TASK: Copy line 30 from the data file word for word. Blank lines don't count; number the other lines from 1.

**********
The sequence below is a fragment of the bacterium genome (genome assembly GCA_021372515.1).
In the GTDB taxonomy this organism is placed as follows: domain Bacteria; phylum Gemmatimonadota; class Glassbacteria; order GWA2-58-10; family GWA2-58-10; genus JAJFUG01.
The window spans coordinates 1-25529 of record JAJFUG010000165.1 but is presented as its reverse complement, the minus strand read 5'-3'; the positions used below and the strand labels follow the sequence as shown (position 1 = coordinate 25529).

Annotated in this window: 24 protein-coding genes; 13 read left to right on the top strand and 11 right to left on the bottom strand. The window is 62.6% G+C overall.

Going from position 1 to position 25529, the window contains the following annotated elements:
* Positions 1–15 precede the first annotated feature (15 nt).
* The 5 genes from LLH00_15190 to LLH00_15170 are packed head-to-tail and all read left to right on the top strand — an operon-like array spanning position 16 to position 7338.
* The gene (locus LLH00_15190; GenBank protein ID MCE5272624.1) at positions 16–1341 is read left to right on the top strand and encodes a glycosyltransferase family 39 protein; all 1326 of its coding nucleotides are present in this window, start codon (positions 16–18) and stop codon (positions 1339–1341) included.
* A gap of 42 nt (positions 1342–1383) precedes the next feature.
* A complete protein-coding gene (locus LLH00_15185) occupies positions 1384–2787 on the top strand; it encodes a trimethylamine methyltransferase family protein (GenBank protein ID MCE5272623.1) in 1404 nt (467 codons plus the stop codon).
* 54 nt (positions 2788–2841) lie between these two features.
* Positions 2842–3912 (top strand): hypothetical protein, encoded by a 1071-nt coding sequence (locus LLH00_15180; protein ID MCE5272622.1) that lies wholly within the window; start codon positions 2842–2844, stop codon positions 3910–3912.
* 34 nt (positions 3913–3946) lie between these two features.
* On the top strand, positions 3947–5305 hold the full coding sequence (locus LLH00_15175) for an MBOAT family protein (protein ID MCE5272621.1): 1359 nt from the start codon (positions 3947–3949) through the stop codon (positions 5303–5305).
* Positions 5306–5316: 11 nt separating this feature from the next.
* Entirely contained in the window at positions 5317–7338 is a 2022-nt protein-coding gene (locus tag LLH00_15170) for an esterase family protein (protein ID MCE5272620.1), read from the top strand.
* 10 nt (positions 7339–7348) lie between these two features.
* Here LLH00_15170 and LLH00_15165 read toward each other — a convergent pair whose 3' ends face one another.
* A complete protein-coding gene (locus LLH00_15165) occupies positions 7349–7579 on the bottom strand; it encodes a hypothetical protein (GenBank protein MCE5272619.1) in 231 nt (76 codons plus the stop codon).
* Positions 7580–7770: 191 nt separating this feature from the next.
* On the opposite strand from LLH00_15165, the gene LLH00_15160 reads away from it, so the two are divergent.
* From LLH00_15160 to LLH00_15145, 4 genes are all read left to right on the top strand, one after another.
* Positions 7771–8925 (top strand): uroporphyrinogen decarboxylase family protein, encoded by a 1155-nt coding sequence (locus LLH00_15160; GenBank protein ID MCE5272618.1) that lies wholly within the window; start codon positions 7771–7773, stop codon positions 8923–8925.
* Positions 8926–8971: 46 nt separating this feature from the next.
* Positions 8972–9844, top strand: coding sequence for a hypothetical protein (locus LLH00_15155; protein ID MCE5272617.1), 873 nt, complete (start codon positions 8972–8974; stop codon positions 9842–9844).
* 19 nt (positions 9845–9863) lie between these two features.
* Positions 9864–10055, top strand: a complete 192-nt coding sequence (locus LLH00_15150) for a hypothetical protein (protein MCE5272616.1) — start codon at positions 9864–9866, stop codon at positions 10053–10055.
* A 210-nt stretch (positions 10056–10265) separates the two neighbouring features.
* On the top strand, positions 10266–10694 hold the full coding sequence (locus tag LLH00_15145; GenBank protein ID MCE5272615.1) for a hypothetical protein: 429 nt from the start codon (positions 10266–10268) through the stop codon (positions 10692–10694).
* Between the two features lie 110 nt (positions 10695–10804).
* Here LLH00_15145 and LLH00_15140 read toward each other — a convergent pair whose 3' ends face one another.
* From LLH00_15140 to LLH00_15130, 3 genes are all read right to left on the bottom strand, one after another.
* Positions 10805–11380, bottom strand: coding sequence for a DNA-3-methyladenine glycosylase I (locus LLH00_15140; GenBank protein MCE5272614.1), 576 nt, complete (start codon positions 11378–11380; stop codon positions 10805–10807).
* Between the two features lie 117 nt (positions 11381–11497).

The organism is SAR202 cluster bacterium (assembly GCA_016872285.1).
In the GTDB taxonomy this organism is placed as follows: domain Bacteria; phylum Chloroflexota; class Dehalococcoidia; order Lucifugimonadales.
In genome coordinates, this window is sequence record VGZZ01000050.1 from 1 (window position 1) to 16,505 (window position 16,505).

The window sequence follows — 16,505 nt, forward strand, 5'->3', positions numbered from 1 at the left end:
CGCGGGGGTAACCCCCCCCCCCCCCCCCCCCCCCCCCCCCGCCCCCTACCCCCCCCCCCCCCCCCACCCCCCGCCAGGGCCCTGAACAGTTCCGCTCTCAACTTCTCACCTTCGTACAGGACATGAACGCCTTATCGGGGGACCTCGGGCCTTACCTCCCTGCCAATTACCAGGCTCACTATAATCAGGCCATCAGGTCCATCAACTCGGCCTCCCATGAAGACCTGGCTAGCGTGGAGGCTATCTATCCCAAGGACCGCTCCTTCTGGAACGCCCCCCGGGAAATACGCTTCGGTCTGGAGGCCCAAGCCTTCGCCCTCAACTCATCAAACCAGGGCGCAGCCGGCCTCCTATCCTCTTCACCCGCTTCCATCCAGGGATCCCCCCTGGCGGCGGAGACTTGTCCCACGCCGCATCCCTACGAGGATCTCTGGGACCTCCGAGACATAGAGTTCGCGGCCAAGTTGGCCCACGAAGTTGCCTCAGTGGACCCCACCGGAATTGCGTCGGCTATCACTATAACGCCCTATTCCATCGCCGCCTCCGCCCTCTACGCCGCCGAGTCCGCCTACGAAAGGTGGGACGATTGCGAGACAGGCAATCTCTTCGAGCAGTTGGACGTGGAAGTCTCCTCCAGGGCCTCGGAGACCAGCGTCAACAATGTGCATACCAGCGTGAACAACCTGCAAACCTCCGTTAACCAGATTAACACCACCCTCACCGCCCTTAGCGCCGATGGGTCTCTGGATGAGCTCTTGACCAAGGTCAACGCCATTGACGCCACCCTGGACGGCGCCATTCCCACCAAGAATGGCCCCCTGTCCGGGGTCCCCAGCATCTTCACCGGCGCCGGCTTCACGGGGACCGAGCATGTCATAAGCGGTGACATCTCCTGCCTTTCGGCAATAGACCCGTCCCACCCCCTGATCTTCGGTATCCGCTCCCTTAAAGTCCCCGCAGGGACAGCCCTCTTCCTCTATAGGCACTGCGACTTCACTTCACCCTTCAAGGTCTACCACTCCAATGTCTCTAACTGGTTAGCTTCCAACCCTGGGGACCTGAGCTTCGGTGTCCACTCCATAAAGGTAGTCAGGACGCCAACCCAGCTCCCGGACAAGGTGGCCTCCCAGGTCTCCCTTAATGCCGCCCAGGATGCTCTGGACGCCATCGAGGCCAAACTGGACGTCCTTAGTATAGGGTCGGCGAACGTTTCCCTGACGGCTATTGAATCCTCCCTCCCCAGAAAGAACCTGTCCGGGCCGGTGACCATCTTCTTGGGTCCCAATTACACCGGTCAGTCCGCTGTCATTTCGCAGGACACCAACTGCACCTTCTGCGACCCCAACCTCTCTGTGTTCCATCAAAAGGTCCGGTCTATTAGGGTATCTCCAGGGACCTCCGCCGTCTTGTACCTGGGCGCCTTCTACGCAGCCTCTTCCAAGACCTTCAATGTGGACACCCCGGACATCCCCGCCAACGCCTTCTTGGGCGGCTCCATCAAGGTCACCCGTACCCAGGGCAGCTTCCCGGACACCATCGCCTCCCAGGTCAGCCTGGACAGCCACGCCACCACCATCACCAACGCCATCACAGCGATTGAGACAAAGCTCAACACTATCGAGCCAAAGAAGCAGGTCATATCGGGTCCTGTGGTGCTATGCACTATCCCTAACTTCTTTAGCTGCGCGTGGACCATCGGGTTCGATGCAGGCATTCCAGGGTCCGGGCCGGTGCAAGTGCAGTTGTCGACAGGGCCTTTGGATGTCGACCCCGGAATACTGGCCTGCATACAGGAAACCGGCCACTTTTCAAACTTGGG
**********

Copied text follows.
* Between the two features lie 110 nt (positions 10695–10804).